Lanie Price writes the society page for The Harlem Chronicle. Although content to highlight the positive doings of Harlems professionals, she becomes increasingly outraged over the harsh injustices suffered by those left behind. When pressed to find the truth about the mysterious disappearance of a young talented pianist named Esther Todd, Lanie taps into her skills learned as a past crime reporter. What she finds are puzzles and secrets surrounding the assumed link between the girls disappearance and a million dollar heist at the home of Todds society patron. As Lanie uncovers new suspects, multiple violent crimes begin to occur and her own life is threatened.
Lanie Price is a woman of many layers. Even though forced more than once to check her temper over slights regarding her race, her biggest obstacle is her difficulty to overcome her grief over the sudden death of her husband. In spite of this, a stubborn and relentless Lanie finds a sympathetic and possible romantic ally in her boss.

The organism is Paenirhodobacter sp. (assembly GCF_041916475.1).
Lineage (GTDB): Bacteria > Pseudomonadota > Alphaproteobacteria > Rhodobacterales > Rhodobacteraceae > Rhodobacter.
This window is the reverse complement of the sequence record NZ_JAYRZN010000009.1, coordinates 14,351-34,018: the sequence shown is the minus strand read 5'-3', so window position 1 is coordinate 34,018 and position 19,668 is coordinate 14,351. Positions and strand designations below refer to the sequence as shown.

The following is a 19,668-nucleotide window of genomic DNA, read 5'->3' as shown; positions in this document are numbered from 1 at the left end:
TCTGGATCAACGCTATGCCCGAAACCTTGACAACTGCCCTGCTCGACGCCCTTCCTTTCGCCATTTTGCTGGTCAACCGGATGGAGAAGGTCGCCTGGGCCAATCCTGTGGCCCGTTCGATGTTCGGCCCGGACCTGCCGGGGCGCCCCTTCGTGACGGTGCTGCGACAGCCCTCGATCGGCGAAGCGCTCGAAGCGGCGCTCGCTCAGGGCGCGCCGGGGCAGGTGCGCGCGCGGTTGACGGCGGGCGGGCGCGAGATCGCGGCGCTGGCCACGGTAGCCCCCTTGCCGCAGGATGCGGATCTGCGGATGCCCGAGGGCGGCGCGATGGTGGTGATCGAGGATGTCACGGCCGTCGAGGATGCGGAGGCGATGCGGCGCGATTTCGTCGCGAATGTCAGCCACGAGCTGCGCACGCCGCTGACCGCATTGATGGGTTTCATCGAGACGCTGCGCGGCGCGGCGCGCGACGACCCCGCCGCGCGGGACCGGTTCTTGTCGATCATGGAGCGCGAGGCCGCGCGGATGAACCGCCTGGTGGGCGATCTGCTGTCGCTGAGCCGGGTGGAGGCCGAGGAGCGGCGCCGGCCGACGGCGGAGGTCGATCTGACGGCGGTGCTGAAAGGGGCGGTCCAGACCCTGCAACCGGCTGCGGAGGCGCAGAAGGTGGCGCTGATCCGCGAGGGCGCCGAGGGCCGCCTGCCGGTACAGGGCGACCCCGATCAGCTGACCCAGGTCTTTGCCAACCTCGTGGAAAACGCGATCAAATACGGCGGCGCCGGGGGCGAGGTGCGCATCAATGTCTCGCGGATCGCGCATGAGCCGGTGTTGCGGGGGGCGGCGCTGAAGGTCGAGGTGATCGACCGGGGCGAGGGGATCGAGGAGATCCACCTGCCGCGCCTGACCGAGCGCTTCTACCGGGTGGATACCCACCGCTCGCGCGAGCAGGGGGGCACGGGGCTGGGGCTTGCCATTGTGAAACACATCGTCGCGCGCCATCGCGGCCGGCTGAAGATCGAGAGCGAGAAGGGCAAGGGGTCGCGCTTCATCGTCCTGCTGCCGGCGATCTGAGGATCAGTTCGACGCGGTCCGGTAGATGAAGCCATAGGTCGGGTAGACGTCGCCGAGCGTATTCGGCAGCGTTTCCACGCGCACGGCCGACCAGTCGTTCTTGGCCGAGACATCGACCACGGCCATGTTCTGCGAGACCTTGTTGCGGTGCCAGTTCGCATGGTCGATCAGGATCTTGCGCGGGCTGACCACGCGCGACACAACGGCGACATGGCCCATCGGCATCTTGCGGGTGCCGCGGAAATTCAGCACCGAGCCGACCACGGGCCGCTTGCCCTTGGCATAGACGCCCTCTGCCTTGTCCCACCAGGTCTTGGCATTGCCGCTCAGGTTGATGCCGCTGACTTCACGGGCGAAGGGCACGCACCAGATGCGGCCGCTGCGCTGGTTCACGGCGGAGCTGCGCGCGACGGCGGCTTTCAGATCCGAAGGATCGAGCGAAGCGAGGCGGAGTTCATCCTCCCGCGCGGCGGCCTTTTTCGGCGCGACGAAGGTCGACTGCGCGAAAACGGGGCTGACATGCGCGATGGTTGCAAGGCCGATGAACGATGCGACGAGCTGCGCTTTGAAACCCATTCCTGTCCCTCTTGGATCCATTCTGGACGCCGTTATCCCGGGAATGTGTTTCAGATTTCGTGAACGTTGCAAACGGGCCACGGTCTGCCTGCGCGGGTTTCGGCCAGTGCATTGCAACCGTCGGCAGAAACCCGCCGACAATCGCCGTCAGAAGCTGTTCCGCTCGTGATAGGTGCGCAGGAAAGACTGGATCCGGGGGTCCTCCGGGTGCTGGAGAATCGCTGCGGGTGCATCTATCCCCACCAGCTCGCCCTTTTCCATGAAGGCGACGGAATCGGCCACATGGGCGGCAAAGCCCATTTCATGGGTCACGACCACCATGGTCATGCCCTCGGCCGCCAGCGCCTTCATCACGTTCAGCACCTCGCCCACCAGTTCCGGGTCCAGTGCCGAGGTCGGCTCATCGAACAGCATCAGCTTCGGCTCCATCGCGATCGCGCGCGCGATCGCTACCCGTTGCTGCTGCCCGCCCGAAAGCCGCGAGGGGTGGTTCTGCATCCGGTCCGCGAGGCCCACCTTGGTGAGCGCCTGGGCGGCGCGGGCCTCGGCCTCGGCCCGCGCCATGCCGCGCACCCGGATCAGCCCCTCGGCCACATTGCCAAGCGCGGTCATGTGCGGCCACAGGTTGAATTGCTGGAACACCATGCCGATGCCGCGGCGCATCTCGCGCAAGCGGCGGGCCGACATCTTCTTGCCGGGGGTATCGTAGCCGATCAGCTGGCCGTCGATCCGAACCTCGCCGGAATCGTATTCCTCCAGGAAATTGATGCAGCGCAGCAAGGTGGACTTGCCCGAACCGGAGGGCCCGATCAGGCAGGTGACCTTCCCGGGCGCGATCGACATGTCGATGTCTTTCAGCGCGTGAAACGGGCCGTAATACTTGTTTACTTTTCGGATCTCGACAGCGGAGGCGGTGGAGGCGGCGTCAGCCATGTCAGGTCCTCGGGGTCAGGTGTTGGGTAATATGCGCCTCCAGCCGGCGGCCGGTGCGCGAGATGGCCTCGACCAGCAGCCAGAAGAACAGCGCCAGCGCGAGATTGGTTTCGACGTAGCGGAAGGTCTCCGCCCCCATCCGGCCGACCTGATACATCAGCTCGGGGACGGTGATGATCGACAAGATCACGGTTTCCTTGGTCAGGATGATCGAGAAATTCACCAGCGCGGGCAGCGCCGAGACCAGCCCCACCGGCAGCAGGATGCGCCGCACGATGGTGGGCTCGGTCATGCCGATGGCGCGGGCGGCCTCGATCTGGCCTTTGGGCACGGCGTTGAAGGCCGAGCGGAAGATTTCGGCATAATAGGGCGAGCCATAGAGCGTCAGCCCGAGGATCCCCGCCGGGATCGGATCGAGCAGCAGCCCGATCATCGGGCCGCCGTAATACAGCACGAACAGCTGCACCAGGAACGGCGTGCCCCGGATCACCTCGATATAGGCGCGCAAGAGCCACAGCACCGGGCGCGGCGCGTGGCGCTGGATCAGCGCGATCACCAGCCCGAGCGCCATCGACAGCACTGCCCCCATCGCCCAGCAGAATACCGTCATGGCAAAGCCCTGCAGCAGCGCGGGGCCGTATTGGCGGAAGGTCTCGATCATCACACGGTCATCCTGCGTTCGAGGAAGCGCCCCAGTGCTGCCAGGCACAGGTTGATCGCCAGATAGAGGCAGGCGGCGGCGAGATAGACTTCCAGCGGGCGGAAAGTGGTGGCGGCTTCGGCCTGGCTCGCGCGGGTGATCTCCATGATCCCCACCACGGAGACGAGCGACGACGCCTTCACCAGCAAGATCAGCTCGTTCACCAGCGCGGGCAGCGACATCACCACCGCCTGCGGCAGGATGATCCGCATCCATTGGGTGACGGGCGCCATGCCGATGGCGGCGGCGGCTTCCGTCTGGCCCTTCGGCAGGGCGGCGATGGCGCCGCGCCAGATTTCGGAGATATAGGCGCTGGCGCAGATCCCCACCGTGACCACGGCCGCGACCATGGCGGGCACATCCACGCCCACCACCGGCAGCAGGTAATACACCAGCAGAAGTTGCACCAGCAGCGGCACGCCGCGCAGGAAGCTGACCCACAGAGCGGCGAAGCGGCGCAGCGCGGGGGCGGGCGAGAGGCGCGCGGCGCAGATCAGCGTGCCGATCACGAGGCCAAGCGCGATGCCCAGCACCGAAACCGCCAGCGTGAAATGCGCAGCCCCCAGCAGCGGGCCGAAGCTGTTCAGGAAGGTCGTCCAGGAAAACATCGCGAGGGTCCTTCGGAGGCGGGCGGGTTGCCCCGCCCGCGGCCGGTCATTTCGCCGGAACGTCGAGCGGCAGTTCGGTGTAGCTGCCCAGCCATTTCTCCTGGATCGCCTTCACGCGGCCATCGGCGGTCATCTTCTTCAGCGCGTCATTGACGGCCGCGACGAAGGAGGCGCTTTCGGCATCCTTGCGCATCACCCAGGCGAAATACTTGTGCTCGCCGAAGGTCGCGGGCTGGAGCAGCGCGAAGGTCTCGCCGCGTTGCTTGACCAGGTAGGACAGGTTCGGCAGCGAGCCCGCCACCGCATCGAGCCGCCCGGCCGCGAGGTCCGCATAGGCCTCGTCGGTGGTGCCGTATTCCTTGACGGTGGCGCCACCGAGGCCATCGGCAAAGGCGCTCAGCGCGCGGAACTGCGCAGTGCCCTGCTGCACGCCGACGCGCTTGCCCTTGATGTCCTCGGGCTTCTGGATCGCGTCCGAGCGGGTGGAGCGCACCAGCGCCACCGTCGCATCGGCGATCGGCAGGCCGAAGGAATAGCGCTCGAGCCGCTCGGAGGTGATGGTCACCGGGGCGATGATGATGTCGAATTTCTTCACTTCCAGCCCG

Walker writes well about the small details of 1920s Harlem life. Of interest are the mores of these prohibition years where the ban on alcohol was happily circumvented at Harlems hottest jazz clubs - the Savoy, Cotton Club, the Layette Theaters. The story describes the prevalence of interracial contacts, at least on high levels, with some African Americans courting whites to push their various agendas, and wealthy whites engaged in do good projects. Others mix in the crowds that flocked to Harlem to hear Bessie Smith, Ethel Waters, and other big name entertainers of the day.